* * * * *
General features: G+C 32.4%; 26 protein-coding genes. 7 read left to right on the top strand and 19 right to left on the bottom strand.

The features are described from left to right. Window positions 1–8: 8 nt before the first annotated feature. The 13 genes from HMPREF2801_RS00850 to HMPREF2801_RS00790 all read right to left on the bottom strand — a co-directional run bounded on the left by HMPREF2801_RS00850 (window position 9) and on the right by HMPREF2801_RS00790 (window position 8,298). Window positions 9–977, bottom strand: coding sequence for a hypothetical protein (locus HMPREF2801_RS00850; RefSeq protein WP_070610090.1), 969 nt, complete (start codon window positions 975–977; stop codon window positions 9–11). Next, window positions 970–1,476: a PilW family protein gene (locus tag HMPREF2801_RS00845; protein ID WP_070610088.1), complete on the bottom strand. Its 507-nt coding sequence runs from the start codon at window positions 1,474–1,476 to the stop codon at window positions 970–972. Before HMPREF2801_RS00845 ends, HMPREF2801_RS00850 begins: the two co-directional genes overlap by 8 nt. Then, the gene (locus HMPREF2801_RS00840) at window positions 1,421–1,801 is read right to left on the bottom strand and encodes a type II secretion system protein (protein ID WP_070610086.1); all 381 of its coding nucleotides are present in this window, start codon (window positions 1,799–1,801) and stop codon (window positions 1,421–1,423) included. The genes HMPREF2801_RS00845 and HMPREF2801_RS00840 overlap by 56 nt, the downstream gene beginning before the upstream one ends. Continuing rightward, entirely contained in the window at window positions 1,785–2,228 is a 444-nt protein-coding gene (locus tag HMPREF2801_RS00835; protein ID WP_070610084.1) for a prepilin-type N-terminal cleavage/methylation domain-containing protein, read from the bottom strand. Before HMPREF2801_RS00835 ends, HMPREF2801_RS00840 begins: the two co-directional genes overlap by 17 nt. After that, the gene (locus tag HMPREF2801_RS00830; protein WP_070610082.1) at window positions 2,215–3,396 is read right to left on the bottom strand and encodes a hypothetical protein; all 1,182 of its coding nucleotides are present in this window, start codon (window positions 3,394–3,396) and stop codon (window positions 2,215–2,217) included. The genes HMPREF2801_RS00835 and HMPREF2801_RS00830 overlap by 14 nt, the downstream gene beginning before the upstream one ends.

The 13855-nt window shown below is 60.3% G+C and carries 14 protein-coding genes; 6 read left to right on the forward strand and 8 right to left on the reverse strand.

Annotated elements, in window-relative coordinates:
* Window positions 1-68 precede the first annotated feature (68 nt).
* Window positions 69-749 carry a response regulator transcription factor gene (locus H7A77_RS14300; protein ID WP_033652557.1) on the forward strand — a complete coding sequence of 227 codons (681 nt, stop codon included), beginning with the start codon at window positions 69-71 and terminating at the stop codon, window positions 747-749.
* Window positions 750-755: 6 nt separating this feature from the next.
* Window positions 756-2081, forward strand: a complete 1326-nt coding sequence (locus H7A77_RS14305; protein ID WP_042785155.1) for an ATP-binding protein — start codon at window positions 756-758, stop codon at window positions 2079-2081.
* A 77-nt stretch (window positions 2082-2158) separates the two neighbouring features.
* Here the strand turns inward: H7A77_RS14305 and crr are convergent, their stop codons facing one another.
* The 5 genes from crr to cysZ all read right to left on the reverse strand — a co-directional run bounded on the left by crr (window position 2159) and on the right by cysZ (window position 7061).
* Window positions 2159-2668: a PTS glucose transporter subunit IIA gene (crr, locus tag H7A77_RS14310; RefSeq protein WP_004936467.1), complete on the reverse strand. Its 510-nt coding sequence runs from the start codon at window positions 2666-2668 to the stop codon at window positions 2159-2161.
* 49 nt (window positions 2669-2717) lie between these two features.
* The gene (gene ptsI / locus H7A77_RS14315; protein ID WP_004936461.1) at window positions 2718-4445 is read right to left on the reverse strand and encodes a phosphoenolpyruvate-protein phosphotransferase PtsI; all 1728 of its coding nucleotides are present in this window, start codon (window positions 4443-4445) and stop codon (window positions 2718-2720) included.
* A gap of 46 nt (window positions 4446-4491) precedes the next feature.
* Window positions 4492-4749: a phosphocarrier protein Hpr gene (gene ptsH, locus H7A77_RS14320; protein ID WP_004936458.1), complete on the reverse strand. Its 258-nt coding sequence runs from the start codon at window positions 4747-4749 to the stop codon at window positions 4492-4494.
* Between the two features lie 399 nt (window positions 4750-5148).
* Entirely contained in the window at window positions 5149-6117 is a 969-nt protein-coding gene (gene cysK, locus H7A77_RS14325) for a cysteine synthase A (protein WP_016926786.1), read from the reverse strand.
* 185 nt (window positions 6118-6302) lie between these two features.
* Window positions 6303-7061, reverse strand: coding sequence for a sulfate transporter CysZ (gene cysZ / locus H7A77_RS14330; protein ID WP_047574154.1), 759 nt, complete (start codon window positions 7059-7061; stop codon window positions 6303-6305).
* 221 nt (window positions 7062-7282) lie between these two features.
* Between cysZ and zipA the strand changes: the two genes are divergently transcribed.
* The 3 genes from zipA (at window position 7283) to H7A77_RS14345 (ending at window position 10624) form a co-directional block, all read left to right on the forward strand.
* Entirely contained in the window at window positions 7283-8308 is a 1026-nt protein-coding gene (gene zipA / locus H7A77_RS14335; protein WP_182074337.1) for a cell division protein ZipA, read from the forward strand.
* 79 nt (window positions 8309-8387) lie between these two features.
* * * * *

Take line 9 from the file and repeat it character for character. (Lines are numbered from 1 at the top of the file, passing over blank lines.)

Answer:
* A 77-nt stretch (window positions 2082-2158) separates the two neighbouring features.